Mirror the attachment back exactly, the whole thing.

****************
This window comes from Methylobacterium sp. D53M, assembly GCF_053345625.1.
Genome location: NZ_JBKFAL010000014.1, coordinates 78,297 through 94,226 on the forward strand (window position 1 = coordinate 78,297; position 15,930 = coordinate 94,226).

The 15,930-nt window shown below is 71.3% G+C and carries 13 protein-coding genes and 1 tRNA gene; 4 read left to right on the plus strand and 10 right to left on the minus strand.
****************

This window comes from Methylobacterium sp. D53M, assembly GCF_053345625.1.
Genome location: NZ_JBKFAL010000014.1, coordinates 78,297 through 94,226 on the forward strand (window position 1 = coordinate 78,297; position 15,930 = coordinate 94,226).

The 15,930-nt window shown below is 71.3% G+C and carries 13 protein-coding genes and 1 tRNA gene; 4 read left to right on the plus strand and 10 right to left on the minus strand.